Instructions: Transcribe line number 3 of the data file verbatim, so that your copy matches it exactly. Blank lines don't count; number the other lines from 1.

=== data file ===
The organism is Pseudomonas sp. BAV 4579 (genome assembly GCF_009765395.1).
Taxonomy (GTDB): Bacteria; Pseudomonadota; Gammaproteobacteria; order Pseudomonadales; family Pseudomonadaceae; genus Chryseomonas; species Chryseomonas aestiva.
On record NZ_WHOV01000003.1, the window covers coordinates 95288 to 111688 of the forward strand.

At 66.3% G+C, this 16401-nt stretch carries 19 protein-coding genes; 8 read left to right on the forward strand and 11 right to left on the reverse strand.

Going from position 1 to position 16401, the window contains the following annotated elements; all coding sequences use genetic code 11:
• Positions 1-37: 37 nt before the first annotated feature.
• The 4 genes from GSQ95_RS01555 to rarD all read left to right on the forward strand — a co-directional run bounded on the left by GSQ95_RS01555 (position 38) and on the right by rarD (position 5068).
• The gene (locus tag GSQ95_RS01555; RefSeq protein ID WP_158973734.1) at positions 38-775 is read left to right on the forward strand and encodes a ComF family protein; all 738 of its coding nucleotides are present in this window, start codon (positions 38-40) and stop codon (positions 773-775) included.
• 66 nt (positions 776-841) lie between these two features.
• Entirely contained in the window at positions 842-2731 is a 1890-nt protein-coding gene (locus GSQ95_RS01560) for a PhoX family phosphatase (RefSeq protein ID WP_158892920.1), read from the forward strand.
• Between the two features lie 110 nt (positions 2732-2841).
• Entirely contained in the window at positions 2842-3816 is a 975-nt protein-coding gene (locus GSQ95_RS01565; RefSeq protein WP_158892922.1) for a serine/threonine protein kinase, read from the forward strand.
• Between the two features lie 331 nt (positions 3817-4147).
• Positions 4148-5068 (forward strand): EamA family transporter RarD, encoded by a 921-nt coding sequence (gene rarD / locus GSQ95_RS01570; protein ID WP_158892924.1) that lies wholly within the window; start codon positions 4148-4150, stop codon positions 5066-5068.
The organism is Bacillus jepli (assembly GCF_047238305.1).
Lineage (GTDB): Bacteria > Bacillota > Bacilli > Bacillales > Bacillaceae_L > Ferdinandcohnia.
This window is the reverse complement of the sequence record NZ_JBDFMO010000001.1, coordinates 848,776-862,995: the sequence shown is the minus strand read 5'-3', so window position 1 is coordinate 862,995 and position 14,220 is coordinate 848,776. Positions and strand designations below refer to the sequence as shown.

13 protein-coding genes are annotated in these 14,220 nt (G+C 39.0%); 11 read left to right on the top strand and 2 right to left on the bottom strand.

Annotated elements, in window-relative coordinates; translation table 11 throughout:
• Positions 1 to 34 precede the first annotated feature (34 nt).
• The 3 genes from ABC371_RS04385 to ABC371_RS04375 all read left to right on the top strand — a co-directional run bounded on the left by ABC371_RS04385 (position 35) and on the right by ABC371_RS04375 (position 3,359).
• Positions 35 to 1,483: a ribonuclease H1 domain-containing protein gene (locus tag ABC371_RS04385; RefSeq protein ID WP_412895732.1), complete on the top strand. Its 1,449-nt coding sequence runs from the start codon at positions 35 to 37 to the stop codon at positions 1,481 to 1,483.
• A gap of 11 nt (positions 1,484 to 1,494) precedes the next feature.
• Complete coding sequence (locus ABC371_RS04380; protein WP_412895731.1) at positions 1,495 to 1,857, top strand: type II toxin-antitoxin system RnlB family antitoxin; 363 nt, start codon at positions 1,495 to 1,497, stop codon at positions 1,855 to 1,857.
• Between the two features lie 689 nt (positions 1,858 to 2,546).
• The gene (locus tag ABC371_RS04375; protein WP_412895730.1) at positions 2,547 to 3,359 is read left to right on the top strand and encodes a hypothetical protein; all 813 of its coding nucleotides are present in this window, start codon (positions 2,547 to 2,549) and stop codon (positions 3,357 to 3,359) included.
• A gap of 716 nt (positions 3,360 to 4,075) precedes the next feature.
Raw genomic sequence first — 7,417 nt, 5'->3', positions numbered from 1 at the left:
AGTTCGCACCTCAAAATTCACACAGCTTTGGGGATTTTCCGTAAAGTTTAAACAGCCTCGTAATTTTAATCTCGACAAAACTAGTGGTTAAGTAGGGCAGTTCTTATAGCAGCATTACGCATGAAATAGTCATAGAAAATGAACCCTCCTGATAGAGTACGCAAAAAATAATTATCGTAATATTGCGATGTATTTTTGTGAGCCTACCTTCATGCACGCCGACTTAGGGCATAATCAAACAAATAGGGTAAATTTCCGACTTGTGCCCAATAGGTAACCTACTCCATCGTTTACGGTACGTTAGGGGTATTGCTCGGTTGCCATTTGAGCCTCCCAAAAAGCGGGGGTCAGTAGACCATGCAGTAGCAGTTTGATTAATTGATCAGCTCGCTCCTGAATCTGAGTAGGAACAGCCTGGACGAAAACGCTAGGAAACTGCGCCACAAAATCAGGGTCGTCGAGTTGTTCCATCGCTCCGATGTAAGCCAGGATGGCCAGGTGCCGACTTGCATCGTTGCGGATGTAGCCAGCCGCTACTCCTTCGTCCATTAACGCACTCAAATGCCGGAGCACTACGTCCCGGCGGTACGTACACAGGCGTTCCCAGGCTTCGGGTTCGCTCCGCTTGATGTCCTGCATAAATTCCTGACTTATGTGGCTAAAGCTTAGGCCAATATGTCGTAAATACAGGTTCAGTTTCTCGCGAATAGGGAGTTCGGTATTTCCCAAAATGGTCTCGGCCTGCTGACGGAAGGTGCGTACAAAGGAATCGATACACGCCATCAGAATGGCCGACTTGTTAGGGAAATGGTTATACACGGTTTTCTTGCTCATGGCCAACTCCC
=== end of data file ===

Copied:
On record NZ_WHOV01000003.1, the window covers coordinates 95288 to 111688 of the forward strand.